Sony Cyber-shot DSC-R1
- Excellent zoom lens, Quiet operation
- Manual focusing is difficult, three frame buffer is small
If you don't need to swap lenses, precisely focus manually or shoot more than three frames at a time, the DSCR1 is a better bet than a budget digital SLR.
Price$ 1,799.00 (AUD)
With the high-end camera market currently dominated by SLR (single lens reflex) digicams, you'd think there'd be no demand for a new all-in-one model. But Sony's Cybershot DSC-R1 isn't like any all-in-one ever released. It's got a 10.8Mp (megapixels) sensor, an excellent 5x zoom lens and, crucially, is the first all-in-one to sport the same kind of sensor as a digital SLR. It's a unique package, but how does it shape up?
The R1's entire design, operation and performance is built around its unique sensor, which combines the low noise of a digital SLR with the live screen of a consumer camera. With the screen used for composition, the R1 doesn't need the prism and flipping mirror of a traditional SLR. This not only enables the R1 to operate silently, but also allows Sony to place the lens elements much closer to the sensor.
The lens itself, designed by Carl Zeiss, offers a wide 5x range equivalent to 24-120mm, with a bright optical ratio of f2.8~4.8. The zoom is operated by a mechanical ring, but manual focus is electrically assisted; a lens hood is supplied. The R1's 10.8Mp sensor delivers images with 3888 x 2592 pixels and sufficient detail to make prints at least 2in larger than those provided by budget digital SLRs. Images can be recorded at two JPEG levels, or in RAW mode accompanied by a JPEG.
Best-quality JPEGs measure around 4.5MB each and can be recorded onto CompactFlash or Memory Stick cards; you'll need to supply your own. In terms of design, the R1 is unmistakably a Sony camera, although the swivelling body of its high-end predecessors has been replaced by a more flexible flip-out 2in screen. Rather than mount the screen on the back, however, Sony has fitted it on top of the R1. This can be flipped out or folded back down face-up for waist-level shooting. Alternatively, you can use the electronic viewfinder.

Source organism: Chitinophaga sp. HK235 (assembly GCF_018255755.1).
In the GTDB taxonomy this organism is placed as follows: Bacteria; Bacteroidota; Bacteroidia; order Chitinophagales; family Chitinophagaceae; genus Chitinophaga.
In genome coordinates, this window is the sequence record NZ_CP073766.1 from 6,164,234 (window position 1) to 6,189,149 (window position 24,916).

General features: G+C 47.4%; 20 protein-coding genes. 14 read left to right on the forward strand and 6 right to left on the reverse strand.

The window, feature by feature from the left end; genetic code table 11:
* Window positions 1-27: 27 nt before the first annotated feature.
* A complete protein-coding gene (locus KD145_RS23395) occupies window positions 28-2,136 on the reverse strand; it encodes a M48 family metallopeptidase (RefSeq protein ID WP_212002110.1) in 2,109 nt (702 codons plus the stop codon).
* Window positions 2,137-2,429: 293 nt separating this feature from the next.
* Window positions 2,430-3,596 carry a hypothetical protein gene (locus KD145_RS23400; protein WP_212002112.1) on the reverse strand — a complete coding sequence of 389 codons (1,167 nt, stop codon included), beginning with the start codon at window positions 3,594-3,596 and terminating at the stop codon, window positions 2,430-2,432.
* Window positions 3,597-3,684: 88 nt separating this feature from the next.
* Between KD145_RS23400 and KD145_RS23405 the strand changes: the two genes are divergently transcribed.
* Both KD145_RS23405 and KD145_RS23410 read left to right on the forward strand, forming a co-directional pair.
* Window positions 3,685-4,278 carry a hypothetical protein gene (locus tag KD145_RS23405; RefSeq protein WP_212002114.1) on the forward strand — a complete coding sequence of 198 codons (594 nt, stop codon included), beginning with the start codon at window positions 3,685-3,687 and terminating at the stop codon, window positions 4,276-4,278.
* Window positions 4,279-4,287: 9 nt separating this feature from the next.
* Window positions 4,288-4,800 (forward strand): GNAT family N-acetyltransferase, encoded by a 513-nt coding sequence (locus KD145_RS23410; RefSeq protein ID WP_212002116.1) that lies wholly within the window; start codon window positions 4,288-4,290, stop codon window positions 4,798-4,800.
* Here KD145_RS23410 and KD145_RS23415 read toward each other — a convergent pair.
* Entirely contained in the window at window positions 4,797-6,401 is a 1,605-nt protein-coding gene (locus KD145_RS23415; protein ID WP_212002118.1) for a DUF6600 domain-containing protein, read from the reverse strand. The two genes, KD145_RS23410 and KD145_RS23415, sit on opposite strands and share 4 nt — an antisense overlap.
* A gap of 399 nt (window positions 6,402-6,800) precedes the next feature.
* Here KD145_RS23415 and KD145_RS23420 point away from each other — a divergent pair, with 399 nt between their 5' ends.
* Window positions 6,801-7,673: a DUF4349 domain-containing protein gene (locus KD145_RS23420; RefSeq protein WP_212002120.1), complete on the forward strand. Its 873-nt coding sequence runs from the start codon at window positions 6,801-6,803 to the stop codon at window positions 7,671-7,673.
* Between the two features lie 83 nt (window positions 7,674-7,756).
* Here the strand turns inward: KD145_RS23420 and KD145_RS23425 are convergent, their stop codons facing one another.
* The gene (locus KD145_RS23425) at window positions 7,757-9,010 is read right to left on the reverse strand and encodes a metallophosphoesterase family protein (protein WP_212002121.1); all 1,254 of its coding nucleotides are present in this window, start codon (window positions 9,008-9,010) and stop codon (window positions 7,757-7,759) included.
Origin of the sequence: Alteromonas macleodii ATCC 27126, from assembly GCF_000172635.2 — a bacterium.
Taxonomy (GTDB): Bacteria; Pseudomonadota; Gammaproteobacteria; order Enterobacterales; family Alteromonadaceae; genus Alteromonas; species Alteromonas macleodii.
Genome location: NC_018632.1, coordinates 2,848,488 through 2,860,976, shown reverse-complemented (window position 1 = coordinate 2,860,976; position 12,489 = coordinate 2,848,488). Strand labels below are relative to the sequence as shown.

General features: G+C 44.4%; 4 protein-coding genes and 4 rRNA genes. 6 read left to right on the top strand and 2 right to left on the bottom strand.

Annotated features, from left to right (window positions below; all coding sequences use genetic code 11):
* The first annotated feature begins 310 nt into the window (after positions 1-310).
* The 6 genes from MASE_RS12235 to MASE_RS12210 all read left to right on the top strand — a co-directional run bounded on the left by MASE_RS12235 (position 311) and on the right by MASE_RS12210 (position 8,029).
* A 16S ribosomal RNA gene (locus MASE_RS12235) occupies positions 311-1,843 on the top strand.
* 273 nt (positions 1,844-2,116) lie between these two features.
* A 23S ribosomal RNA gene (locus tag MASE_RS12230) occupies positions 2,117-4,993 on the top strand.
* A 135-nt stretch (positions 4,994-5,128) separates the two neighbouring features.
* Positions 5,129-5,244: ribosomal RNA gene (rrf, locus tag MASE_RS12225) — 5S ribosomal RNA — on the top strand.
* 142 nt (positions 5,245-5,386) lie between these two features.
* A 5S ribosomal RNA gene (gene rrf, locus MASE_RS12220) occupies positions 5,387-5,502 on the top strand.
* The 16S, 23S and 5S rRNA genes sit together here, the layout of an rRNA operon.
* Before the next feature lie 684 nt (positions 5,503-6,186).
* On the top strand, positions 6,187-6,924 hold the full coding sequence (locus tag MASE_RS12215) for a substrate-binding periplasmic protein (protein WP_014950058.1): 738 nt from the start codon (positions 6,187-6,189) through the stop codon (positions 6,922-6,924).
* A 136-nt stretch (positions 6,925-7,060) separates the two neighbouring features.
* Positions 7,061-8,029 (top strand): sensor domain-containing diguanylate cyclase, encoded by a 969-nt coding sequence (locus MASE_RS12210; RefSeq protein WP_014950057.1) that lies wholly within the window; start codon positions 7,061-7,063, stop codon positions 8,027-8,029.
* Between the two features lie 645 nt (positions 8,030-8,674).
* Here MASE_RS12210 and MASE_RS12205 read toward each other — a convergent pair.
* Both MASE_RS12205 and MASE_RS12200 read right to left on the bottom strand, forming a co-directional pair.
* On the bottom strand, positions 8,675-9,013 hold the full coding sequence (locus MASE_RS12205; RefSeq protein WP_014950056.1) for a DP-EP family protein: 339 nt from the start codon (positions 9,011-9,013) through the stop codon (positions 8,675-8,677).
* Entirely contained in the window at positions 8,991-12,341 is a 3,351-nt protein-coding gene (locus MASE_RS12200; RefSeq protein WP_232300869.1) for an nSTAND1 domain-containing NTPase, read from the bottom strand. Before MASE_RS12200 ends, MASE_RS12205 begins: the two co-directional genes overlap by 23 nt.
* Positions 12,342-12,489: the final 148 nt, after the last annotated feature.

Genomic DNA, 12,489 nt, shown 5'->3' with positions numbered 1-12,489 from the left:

Unusually, the main dial is mounted on the back. It switches between Auto, Program, Manual, Shutter and Aperture Priority modes, along with four scene presets. Exposures run from 1/2,000 to 30 seconds, with a bulb of up to three minutes, while a wide range of sensitivities are available, from 100 to 3,200 ISO. Burst mode fires off three frames in a second, but then pauses as the buffer is emptied.
In use the R1 feels responsive and the flip-out display encourages unusual angles. The images easily out-resolve 6Mp digital SLRs, although,Canon's 8 megapixel 350D comes close. Noise levels aren't quite as low as most digital SLRs, but are far lower than any all-in-one, especially at higher sensitivities. On the downside, manual focusing isn't as easy as with an SLR and the three-frame buffer is small.